Being in a wedding party is a difficult time when you’re diagnosed young with inflammatory bowel disease (IBD). While it is an honor to be asked to participate, for me, it came with the challenges of being fitted for a dress while living with severe ulcerative colitis.
When I was in my early 20s, like many women, I was a frequent bridesmaid. In some cases, this meant being fitted for a dress that was picked out by the bride. All the women in the wedding party would order the same dress, in the proper size, and have it altered, if necessary.
Does having IBD make you feel like a princess? Crohn’s disease and ulcerative colitis are not only painful, serious conditions, but they also carry stigma which leads to patients feeling isolated. Sophia Vicari, the founder of The Princess Promise, is creating a community that challenges the perception society has about digestive disease. Diagnosed with ulcerative colitis while in college, it didn’t take long before Sophia decided she needed to work to help others in the IBD community become more comfortable talking about poop. Hear Sophia’s disease journey, what it was like for her to be Miss Camden County, NJ, while living with ulcerative colitis, and how she plans to help women with IBD find their inner princess.
Living with Crohn’s disease or ulcerative colitis may have a significant affect on intimate relationships. The reasons for this are as individual as we are but can include pain, fatigue, medication side effects, and problems with body image. Kait Scalisi, an NYC-based sex educator who founded Passion by Kait, has devoted her professional life to helping women and couples learn to reconnect with themselves and their partner in order to enhance intimacy and reconnect with pleasure. Kait lives with Crohn’s disease and ankylosing spondylitis, and therefore has a deep understanding of how chronic conditions can affect intimate relationships (both with oneself and with a partner). Hear Kait’s Crohn’s disease journey and learn how she helps people find their way back to enjoying their spark, both in the bedroom and outside of it.
People who live with Crohn’s disease or ulcerative colitis experience stigma because of their inflammatory bowel disease (IBD). The taboo topic of bowel disease can permeate all aspects of a person’s life, especially when there are cultural influences also at play. Tina Aswani Omprakash, who lives with Crohn’s disease and a permanent ileostomy, shares her story of personal empowerment and how she is working to help other people with IBD live their lives with confidence. Tina describes how IBD has profoundly affected her family as well as why she decided to become an outspoken advocate for the IBD and ostomy communities and start her blog, Own Your Crohn’s.
A diagnosis of IBD can take away the thing that you feel defines you as a person. This is how it felt for Megan Starshak of The Great Bowel Movement, who describes how her ulcerative colitis diagnosis at age 18 stole her passion for running. The process of losing and then regaining her identity as a runner fueled her desire to help people live well with a diagnosis of IBD. Her foundation seeks to educate those outside the IBD community through the use of a simple conversation prompt: Ask Me About My IBD. Continue reading →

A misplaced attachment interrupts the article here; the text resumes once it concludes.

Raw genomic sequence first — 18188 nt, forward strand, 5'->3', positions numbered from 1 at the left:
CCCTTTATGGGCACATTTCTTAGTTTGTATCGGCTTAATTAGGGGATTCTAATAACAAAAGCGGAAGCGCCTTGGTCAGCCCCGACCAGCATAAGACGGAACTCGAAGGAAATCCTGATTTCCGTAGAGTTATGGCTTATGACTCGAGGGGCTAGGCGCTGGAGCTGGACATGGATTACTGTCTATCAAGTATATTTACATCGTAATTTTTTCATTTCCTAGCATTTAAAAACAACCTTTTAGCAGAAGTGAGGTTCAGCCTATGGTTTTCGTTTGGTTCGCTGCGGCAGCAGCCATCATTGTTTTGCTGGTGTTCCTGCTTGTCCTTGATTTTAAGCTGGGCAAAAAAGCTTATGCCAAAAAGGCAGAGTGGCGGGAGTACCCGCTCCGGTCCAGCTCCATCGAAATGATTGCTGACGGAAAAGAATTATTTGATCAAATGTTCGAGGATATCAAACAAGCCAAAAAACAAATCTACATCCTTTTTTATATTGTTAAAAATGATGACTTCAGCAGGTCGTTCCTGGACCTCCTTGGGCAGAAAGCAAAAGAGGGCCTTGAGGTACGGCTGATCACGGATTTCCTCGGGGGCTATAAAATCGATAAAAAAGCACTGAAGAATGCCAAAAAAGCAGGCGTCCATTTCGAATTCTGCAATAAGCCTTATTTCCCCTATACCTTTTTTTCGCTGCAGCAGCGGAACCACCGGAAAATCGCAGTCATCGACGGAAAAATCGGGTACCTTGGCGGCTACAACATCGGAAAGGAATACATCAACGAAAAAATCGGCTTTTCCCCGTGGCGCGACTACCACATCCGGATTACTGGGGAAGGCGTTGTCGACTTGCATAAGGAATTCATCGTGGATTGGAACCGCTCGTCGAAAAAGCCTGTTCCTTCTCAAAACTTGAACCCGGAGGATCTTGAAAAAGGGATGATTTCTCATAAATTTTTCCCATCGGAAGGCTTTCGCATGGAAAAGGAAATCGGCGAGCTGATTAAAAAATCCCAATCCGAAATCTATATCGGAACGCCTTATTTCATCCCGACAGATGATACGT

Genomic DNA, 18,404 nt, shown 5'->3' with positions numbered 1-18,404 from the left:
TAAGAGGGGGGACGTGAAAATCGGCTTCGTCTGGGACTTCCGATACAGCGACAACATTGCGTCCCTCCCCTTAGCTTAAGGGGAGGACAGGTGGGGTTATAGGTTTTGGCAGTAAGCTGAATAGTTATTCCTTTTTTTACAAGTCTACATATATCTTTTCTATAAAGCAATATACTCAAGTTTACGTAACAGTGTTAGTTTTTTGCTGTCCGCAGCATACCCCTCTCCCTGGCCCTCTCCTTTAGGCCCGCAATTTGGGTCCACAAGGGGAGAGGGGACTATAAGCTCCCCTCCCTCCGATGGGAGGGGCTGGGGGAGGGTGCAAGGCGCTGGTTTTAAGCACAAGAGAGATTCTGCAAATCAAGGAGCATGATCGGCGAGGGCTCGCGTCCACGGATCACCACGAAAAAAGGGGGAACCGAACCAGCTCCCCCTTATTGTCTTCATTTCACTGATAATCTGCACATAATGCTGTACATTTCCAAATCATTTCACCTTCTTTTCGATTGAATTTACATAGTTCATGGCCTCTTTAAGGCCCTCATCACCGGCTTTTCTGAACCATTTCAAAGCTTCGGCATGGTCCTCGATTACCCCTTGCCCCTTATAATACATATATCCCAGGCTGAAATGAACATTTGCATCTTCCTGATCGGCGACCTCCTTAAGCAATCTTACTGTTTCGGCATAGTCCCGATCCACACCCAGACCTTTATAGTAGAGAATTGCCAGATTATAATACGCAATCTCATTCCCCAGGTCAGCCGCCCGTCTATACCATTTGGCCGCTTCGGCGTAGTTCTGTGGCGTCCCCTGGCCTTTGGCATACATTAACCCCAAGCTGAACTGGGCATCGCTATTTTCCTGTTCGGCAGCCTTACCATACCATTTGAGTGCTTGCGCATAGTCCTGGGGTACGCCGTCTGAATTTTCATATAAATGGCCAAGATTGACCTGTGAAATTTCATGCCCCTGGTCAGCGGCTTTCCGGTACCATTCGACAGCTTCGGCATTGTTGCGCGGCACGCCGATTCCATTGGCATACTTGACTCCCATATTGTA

Dating can be challenging for anyone at any stage in life, but having IBD and/or other chronic conditions adds another level of difficulty that can be disconcerting. Angela Cohen was diagnosed with Crohn’s disease after her intestine perforated. Her long-term relationship ended not long after and she was thrust into the dating world. What she discovered while going on more than a few “first dates” was illuminating not only about how IBD and other autoimmune conditions are perceived by potential partners but also about herself and what she wants to get out of dating, as well as her life goals. Continue reading →
Many people with inflammatory bowel disease (IBD) will admit to having a body image issue. Theresearch shows that people with IBD who have a healthy self-image are in the minority. After all, how could we not have issues with our bodies? Our bodies fail us without warning, not to mention the symptoms of IBD which are often distressing and personally upsetting to oneself and to others.
It’s funny, now as an “over 40,” I think back on the days when I was younger and I have to laugh at my skewed sense of self. The facts that support my internal monologue on body image will surely upset those who were closest to me when I was a child and a teen. We didn’t have the vocabulary to discuss things like body image in the 70s and 80s and there wasn’t anyone who told me the things I tell my daughter, that her body is strong and beautiful and that we will do our best to take care of it.
Getting married is a joyful time in one’s life. Until you have to bring your IBD along when you shop for your wedding dress, that is. Learn how Crohn’s disease affected Jaime’s perceptions about body image throughout her life and how it all culminated in a trip to a bridal shop that left her angry and frustrated. Plus, we share our best tips for making the dress shopping, and eventual wedding day dress wearing, go more smoothly if IBD decides to make make an appearance.
Did you know that more than 70% of people with IBD have reported bathroom accidents (fecal incontinence)? Did you also know that only around 20% ask for help from their physicians? It’s a sensitive topic, to be sure, which is why I offer advice on how to cope with this problem and how to avoid it in the first place. If you’re struggling with this issue I have tips that you can use today but the best advice is to talk to your doctor about it (and I discuss that also!).
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